The insurance industry is running scared ahead of an EU ruling due on 1 March. From then, the European Court of Justice could force insurers to stop using gender for risk differentiation. If your first thought is "about time", then you should consider what it means, for the potential ruling is a spectacular bit of Euro-nonsense. If the ruling is upheld, it is likely to increase the cost of cover for men and women, leaving both worse off.
Admittedly, that view comes from the insurance industry itself, but it is likely to be proved right. If insurers can't price policies according to gender, they will have to base them on more generic principles. The ruling covers a variety of different policies, including motor insurance, life cover, and annuities, but in all areas, costs could climb dramatically.
Take motor insurance. Figures from the Association of British Insurers show the cost of claims from women aged 25 and under is about a third less than men in the same age bracket. So insurers can afford to charge young female drivers less. Meanwhile, private medical insurance rates for males aged 35 to 50 could rise by up to 15 per cent under the equalisation rules. And this could be just the beginning. A movement in France is hoping to force insurers to stop using age, health and any other form of differentiation when pricing their policies.
The question essentially boils down to this: should we all pay the same price for insurance? That would mean those who look after their health would be charged the same for medical or life insurance as those who don't exercise and smoke 40 a day. Meanwhile, careful motorists could pay the same for insurance as high-risk drivers.
Of course we want to fight discrimination but, as far as I can see, insurers are basing their gender pricing strategy on proven risks, rather then ill-informed gender generalisations. So women can qualify for cheaper car cover because they statistically have fewer accidents. But they get worse annuity rates because they live longer and therefore policies have to be stretched further.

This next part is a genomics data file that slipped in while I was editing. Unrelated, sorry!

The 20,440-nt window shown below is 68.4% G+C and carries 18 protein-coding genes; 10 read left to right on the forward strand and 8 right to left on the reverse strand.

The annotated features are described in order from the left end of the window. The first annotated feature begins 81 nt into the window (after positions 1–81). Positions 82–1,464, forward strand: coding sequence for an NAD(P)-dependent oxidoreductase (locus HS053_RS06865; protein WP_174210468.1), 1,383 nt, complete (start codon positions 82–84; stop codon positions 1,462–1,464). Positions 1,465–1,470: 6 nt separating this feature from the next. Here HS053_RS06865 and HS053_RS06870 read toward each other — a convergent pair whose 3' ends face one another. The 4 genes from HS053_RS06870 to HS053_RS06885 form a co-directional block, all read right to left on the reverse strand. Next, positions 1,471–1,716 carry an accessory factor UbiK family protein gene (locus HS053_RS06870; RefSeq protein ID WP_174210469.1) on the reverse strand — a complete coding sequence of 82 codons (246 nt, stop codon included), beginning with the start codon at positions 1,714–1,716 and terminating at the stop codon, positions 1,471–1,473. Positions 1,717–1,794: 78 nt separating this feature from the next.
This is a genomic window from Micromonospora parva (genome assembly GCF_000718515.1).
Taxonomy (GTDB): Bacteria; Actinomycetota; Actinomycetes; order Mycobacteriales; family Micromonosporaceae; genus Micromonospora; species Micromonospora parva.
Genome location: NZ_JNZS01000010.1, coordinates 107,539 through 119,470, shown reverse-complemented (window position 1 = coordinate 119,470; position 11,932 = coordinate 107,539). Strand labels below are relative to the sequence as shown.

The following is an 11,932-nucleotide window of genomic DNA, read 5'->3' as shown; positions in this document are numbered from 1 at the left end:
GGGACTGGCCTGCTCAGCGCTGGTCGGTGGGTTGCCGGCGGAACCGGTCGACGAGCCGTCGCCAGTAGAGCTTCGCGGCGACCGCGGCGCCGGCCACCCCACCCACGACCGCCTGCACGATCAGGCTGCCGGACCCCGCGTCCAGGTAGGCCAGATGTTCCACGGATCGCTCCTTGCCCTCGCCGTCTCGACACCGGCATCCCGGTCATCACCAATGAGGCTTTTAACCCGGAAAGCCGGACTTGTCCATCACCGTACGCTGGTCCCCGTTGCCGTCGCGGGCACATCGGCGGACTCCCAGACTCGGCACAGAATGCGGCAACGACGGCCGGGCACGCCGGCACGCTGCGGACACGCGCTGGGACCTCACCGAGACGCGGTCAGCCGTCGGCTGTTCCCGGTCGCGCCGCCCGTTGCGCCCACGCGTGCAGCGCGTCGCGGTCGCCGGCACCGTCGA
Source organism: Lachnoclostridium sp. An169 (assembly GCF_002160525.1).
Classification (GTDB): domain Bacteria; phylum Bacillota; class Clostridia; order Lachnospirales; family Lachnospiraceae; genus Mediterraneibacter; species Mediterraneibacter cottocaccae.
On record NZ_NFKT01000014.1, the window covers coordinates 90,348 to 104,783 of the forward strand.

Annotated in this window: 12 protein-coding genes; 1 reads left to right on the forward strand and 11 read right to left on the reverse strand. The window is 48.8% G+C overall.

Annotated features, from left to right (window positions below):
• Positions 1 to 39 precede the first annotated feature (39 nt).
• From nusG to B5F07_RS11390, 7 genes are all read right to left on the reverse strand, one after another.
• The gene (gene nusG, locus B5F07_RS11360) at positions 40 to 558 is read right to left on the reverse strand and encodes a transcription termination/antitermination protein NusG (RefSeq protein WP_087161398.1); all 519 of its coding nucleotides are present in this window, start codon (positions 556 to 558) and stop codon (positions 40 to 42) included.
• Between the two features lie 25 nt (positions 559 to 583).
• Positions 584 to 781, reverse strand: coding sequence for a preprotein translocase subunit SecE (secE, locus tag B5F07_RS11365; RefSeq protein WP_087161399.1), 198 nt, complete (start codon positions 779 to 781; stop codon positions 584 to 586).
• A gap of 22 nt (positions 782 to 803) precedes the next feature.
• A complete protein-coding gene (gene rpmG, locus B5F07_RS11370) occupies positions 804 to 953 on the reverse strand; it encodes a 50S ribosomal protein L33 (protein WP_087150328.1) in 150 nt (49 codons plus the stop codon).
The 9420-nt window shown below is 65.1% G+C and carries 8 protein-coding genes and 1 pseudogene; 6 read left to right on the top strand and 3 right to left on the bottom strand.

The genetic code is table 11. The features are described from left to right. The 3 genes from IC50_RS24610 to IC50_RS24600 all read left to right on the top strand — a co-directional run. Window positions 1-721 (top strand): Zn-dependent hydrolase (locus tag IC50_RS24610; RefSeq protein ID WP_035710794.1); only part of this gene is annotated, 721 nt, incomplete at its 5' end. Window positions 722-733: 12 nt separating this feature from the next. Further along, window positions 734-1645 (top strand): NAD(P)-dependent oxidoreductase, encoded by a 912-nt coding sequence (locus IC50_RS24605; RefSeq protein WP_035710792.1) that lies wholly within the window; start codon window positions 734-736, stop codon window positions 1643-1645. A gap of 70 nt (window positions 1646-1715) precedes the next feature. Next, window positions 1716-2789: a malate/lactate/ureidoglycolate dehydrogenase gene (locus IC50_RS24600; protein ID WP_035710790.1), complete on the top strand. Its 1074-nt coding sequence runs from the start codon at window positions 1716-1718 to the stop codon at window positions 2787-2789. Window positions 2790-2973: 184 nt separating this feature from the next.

The European Court of Justice could force insurers to stop gender-based underwriting immediately from 1 March. Be prepared for insurance hikes if it does.
The champions league final is being held at Wembley this year, prompting huge interest among British football fans, particularly with four English clubs still in with a chance of making the final. You can apply for tickets for the final from next Thursday from EUFA, the governing body of European football.
But the organisation seems determined to mint as much as it can from fans. Ticket prices start at £150 and climb to £300. More shocking is the £26 admin charge you'll be forced to stump up if you are successful in the ticket ballot. As Which? reported recently, the cost of processing a debit card transaction is roughly 20p, while a credit card is nearer £1.
EUFA is only accepting payment by credit card but even so the fee seems outrageous. It does include postage costs but even if you allow another quid or so for that, the football body is still pocketing around £24 to cover its administrative charges. Either it costs a lot more to stick a ticket in an envelope than I thought, or UEFA is using the charge to increase its revenue from the event.
You can add your voice to Which?'s campaign to end rip-off card charges at www.which.co.uk/ripoff.
The city: Radical changes to regulation
The city watchdog is set to disappear next year in radical changes to financial regulation. The Financial Services Authority will be replaced by two new bodies: the Financial Conduct Authority and the Prudential Regulation Authority. Meanwhile, a new independent Financial Policy Committee will be set up as part of the Bank of England.
The moves are designed to avoid repeating the mistakes of the recent financial crisis and to ensure taxpayers are protected, according to the government. The FPC will protect financial stability, while the PRA will regulate financial firms, leaving the FCA to regulate conduct in financial services and markets.
Announcing the changes the Treasury's Mark Hoban said: "We welcome the input of everyone who has an interest to ensure that we get the design right." Judging by the high number of confusing new organisations he has proposed, the design still needs some tweaking as a matter of some urgency.